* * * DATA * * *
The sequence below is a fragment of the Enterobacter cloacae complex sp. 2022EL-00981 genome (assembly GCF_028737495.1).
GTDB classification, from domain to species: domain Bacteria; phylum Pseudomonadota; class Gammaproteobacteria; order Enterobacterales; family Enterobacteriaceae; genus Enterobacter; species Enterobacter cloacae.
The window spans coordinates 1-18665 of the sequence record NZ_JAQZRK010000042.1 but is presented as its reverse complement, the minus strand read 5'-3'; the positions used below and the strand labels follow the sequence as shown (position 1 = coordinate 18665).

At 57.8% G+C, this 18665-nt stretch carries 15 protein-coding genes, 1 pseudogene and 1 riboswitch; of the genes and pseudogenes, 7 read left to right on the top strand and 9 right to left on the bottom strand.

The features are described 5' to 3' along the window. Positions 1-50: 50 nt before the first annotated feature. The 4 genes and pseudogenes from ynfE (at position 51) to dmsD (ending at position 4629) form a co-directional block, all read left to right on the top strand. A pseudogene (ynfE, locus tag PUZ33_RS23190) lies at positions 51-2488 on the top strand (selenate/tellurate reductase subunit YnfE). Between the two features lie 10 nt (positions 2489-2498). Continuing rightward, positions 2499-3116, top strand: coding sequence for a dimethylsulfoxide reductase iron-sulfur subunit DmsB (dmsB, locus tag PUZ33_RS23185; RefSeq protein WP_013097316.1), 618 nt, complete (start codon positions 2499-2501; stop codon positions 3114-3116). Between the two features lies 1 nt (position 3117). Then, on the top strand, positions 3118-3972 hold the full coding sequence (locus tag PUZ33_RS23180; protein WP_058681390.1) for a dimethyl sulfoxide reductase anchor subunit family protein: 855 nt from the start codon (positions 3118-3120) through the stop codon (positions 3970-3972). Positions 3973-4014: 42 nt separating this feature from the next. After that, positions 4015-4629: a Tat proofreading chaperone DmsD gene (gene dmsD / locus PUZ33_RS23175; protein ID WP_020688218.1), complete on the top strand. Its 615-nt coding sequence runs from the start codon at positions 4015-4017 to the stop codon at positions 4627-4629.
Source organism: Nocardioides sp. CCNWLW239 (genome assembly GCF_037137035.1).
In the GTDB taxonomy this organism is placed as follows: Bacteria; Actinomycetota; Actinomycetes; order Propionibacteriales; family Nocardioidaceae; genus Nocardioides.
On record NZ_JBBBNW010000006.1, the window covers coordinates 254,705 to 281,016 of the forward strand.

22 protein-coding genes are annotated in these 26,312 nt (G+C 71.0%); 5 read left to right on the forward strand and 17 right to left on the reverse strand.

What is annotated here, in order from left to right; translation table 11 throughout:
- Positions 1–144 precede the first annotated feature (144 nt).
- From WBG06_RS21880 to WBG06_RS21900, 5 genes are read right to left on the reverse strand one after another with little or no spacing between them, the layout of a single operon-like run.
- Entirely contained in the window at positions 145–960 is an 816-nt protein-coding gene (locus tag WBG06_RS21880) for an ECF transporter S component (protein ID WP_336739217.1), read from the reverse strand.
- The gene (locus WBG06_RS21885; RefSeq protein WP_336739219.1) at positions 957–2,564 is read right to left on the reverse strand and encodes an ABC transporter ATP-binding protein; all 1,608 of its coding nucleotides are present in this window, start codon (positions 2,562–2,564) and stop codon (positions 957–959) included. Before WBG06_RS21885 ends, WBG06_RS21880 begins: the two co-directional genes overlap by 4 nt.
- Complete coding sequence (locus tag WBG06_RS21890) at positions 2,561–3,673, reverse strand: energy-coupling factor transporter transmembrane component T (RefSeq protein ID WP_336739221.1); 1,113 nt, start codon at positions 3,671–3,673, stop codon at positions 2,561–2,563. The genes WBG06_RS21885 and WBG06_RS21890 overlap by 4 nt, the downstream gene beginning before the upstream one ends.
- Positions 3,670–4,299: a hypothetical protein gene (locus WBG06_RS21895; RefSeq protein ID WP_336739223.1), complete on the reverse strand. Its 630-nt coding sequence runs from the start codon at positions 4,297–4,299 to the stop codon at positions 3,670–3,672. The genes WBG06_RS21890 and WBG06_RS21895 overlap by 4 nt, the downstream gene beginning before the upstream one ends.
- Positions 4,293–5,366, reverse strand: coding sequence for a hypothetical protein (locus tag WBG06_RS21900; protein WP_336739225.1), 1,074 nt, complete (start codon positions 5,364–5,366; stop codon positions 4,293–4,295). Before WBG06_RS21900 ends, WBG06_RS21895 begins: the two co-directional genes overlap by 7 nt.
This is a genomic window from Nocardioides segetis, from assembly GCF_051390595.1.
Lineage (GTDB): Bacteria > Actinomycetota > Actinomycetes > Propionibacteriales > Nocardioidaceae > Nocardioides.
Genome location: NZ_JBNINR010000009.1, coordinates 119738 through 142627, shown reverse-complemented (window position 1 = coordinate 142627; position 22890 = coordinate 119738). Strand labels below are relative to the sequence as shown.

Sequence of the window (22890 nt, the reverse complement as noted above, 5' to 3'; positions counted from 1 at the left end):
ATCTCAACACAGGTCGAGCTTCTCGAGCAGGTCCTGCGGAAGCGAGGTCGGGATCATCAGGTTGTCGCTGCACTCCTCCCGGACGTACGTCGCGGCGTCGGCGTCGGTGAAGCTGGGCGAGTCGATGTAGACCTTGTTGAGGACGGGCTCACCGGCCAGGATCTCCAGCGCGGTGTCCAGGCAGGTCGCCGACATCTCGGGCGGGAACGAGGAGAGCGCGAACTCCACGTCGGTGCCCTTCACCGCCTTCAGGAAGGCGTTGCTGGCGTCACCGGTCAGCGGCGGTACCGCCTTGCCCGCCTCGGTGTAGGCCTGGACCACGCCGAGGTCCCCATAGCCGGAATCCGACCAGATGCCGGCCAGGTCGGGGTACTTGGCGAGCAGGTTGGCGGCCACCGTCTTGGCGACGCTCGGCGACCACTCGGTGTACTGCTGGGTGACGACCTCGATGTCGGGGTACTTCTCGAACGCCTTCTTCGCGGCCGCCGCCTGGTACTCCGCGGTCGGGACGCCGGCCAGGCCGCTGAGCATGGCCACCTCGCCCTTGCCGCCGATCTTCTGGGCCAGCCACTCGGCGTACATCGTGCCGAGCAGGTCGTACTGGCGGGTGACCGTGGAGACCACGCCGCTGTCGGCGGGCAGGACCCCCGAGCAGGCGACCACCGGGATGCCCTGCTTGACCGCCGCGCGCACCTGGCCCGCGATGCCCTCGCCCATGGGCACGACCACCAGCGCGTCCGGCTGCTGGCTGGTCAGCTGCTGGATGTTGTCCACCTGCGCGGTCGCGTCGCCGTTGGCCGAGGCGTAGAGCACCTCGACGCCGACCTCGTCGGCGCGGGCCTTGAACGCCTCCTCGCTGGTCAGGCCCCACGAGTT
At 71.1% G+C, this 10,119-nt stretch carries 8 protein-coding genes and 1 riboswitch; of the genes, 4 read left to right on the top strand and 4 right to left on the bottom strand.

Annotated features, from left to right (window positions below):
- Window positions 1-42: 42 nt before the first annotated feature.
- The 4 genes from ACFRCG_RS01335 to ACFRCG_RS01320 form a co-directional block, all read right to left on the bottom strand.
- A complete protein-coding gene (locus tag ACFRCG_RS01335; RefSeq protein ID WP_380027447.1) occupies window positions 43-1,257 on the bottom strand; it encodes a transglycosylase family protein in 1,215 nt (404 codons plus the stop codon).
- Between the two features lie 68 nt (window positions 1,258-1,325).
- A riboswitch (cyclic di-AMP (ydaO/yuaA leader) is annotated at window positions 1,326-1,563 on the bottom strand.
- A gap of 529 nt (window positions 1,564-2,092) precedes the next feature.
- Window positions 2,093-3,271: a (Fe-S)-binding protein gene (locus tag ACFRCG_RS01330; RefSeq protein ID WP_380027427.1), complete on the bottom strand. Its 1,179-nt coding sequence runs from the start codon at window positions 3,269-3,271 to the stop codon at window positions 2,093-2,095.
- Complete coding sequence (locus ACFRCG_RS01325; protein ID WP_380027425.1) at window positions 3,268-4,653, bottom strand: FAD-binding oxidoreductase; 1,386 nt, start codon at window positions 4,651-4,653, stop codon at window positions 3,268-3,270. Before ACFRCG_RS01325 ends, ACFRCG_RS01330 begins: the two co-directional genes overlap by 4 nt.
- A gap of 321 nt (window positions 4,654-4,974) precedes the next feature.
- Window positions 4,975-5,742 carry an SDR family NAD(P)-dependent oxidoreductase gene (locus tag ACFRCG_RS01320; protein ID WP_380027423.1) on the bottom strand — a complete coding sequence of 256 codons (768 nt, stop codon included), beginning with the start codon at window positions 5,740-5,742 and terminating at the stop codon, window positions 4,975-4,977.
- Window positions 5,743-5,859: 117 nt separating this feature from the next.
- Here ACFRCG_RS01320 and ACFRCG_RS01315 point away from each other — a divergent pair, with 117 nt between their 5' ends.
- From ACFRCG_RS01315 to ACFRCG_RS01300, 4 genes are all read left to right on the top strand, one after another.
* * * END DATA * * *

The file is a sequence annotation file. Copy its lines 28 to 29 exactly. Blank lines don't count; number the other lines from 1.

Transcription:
- Between the two features lie 68 nt (window positions 1,258-1,325).
- A riboswitch (cyclic di-AMP (ydaO/yuaA leader) is annotated at window positions 1,326-1,563 on the bottom strand.